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Real-time multiplayer in a browser with node.js and HTML5 is a myth?

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Hi all,

 

I just wanted to post a topic here, because to put it simply I didn't know any other place where to state my concerns.

 

For starters, I wan't to say that I am currently middle of process researching/writing my own first real-time multiplayer roleplaying game to browser environment using technologies such as node.js/socket.io and I have my doubts whether I finish it some day or not - so won't be showing any cool links, at least, not yet :)

 

The thing which really concerns me is that I have stumbled upon an issue that TCP/IP (according to many resources and literature) is just not suited for real-time multiplayer games, it works for multiplayer games with slower pace where getting responses from server with varying even bigger milliseconds (or second(s)) doens't matter and don't affect the gameplay much. For instance, Heroes of Might and magic (turn-based) in a browser? possible. Games likes the type of Diablo (real-time), not possible.

 

To be honest, this is sort of a broken dream for me.. articles (from ACM) and through internet worries me that I have jumped too early to a train of technology, which simply to put - is not there yet.

 

I have tried my best to use techniques such as prediction, delta-packets vs full world snapshots and interpolation (which is sort of under dev atm.).. which makes my game use less bandwidth and be more latency tolerant.  

 

However, the real problem is in TCP/IP itself and how it works, because socket.io communicates over it, it is argued not to be not suited for real-time multiplayer games at all.

 

The fact which concerns me most is packet loss and how TCP/IP behaves in front of it compared to UDP:

 

"..whenever a packet is lost, everything has to stop and wait for that packet to be resent. On the client game objects stop receiving updates so they appear to be standing still, and on the server input stops getting through from the client, so the players cannot move or shoot. When the resent packet finally arrives, you receive this stale, out of date information that you don’t even care about! Plus, there are packets backed up in queue waiting for the resend which arrive at same time, so you have to process all of these packets in one frame. Everything is clumped up! Unfortunately, there is nothing you can do to fix this behavior with TCP, nor would you want to, it is just the fundamental nature of it!"

As a reference where this text is taken, section: "Why you should never use TCP to network a multiplayer game", see: http://gafferongames.com/networking-for-game-programmers/udp-vs-tcp/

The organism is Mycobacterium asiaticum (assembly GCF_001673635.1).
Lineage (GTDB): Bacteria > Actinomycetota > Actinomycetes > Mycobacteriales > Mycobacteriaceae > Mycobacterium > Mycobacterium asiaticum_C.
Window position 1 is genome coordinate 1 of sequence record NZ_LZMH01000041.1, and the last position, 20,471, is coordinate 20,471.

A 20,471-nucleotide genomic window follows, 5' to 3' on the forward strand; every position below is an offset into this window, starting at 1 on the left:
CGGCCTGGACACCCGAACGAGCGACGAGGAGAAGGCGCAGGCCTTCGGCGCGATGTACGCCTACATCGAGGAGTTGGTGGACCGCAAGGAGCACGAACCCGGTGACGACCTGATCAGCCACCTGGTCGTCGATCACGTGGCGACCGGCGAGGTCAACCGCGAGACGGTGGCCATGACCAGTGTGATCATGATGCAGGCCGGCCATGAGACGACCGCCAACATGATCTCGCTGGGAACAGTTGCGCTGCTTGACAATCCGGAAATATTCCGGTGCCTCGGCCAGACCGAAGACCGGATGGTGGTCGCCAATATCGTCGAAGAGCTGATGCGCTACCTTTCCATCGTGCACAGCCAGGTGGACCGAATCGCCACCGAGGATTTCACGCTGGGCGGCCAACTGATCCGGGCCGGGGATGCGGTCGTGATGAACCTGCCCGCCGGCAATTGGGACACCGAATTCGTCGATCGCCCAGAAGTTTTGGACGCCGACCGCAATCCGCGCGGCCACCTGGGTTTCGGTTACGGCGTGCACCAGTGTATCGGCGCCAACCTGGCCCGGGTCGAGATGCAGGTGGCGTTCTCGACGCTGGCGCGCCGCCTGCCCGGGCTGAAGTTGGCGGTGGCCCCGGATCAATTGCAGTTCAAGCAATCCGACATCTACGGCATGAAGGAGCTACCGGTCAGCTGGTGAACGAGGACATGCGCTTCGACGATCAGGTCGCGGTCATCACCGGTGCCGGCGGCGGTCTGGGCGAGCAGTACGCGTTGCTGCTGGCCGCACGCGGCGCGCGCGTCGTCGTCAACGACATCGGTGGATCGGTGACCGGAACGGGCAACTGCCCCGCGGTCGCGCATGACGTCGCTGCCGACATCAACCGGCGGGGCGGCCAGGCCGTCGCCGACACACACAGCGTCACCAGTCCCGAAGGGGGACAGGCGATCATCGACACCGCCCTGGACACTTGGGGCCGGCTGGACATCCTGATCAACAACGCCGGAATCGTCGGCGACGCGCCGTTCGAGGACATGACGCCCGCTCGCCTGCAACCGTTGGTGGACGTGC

So to speak, TCP/IP is not suited because it will try to resend data every time again and again through the line when it detects packet loss (including all buffered data which happened to every client at that time), even more, because it tries to guarantee this delivery it is much more slower than UDP. And the problem within case of a multiplayer game is that every new user joined to a game is a big risk in terms of service quality. We all know that packet loss is way too common.

 

In favor of TCP/IP I must say that I would really like to use it - I though that I could use it, but facts are really getting into me at this point. I have also seen resources like http://onedayitwillmake.com/blog/2011/08/creating-realtime-multiplayer-games-using-node-js/ which demonstrates that "hey this can be done". But lets be real, that is an example with few clients connected to a localhost? (At least, it looks like it) rather than running a remote server under real circumstances.

 

The thing which I also noticed earlier is that in node.js you can send messages using "volatile" flag while emitting, to avoid resending when failure is detected, however as I traveled through google I began to understand that it was only some internal queue issue rather than somehow mystically getting rid of problems of TCP/IP ?

 

Now, the question is - does someone have actual facts and proofs that TCP/IP is a winner in terms of real-time multiplayer games for browser environment or not?  :( Can it be done? and how? I am sort of a in a dead end right now.

 

If I need to abandon the idea of TCP/IP and just go for the UDP, within browser environment it is sort of "impossible" I found this reference: http://blog.alexmaccaw.com/chrome-tcp-udp but that's basically it, pretty limited.

 

Thnx, hopefully posted to a right forum, i need answers from other multiplayer game developers  :)

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It's funny you posted this today - the same day we ran our first public test of the new WebRTC DataChannel powered multiplayer engine we've been working on. It had some bugs, since it was the first big test of a large codebase, but it worked surprisingly well and was pretty responsive. WebRTC DataChannels can use UDP transmission, which our engine does, and like traditional engines interpolates over gaps of missing data.